Digital Asset Management – what is it and why does my organization need it?

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Article by Hyland, AVP Asia-Pacific, Eugene Chng.

In short, digital asset management (DAM) is the collection of data, images, files and related material in a central repository to make it accessible. A DAM platform allows users to find all of these assets in a single repository rather than searching across disparate solutions. This has the immediate effect of pulling information out of silos and making it widely available.

The basic concept behind these solutions is that an employee can log into the platform and easily search for assets such as images and files rather than looking for multiple legacy solutions.

An advanced and modern DAM platform falls into the same broad category as a content services platform. Information from an advanced DAM platform is stored as data rather than documents and files, and therefore becomes easier to find. By categorizing it and storing it as data in a central repository, the information is then retrievable through its metadata – in other words, the data that exists on the data itself – its digital footprint.

Doing this democratizes data in some way, breaking down barriers between, say, an image, an invoice, and a barcode. The DAM platform will instantly establish connections between them if, indeed, they are related in any way, then present the information to the user.

In doing so, it is possible to improve many business processes, tying together otherwise loose threads of information into a single cohesive unit.

For example, a large global fashion group realized they could repurpose existing marketing imagery on different brands rather than spending tens of thousands of dollars each season on separate shoots. By helping connect the dots, their DAM platform has saved them hundreds of thousands of dollars just by showcasing their existing assets in a simple and unified way.

DAM technology is of course more than a standard. Imagine it as a framework containing a company’s assets, on top of which is a powerful AI engine capable of learning the connections between disparate data sets and presenting them to users in a way that makes the data smoother. useful and functional.

Advanced DAM platforms can scale to store more than ten billion objects – all of which become tangible assets, connected by integrated AI – at the same time. This has the capacity to result in a huge increase in efficiency around the use of assets and items.

Take, for example, a modern and very active media marketing agency. In the digital world, they face a massive expansion of content as publishing windows shrink – coupled with the issue of increasingly complex content creation and delivery ecosystems. A DAM platform can handle these huge volumes of assets – each with their complex metadata – at speeds and at a scale that would simply break a legacy system.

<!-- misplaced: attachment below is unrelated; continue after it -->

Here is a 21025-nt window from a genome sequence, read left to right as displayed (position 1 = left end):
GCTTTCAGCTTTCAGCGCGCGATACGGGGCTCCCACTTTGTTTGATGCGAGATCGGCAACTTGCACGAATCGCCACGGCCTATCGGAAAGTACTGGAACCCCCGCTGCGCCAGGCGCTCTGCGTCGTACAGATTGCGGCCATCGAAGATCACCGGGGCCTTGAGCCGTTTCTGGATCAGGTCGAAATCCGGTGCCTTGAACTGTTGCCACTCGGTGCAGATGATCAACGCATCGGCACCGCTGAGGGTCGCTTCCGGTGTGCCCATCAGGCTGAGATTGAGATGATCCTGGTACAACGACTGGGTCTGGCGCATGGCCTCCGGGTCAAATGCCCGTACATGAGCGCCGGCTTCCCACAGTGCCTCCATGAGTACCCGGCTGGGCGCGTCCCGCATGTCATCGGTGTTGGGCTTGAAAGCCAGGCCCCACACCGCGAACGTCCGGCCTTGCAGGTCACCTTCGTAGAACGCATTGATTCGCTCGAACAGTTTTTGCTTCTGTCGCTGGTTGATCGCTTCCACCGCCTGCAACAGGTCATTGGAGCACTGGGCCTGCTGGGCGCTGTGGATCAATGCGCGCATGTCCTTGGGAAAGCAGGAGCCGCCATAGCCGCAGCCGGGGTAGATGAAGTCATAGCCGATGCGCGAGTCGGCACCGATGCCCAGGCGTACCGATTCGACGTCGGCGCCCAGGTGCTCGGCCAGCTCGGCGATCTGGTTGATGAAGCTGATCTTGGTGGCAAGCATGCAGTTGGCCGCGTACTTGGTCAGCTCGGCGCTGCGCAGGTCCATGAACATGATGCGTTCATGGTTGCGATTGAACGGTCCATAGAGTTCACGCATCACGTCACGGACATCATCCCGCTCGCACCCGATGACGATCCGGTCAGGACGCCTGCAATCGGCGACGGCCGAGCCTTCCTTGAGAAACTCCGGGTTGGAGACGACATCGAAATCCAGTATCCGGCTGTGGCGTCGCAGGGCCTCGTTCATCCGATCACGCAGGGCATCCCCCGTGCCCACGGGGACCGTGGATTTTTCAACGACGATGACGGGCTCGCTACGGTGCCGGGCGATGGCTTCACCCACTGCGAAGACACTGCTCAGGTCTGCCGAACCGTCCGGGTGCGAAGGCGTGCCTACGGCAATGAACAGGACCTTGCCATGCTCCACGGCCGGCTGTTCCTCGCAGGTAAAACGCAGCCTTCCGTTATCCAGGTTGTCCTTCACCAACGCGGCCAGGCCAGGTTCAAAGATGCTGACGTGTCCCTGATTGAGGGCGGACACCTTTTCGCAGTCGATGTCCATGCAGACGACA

Another compelling example of DAM in action includes a large US-based film and television company, which uses it for license management. Its DAM solution ensures that it retrieves and uses the right image in the right marketplace at the right time, despite instant versions in multiple countries and languages, each with its own set of intellectual property and license agreements.

Likewise, another TV giant is using its DAM platform to store and retrieve archive footage, ensuring that there is little to no duplication between the many productions the company is working on simultaneously. The company can then locate and reuse iconic images such as a Brooklyn Bridge panorama or the famous Hollywood sign, identifying contract details to avoid licensing issues and saving otherwise expensive shots.

Beauty companies are also starting to use DAM to streamline the digital supply chain and ensure that all products sold on e-commerce sites are presented with full product information such as ingredients, local distributors. and sales rights in a specific region.

In addition to creating a centralized and intelligent repository for a company’s digital assets, a DAM platform can help strengthen collaboration through improved workflows. For example, it can make it faster and easier to get approvals for marketing materials and generate a trigger to initiate automated quality assurance processes.

As the world reappears from pandemic trading conditions, it becomes evident that digital transformation has only accelerated. In fact, the Australian government’s Digital Transformation Agency suggests that up to 90 percent of Australian companies have adopted new technologies to maintain business continuity since the start of 2020. Similarly, in Singapore, 84 percent of companies have increased their technology spending in the last year to address new challenges and accelerate digital delivery, according to another report. Again, New Zealand has seen dramatic developments as well, with a report suggesting that up to five years of progress in digital transformation has occurred in the country in just eight weeks.

All of this suggests that companies need to adapt, bring new technologies online, and reduce the time it takes to bring new products and services to market. A comprehensive content plan, which focuses on reducing silos and collecting all of a company’s assets on one easily searchable, AI-powered platform will help immeasurably.

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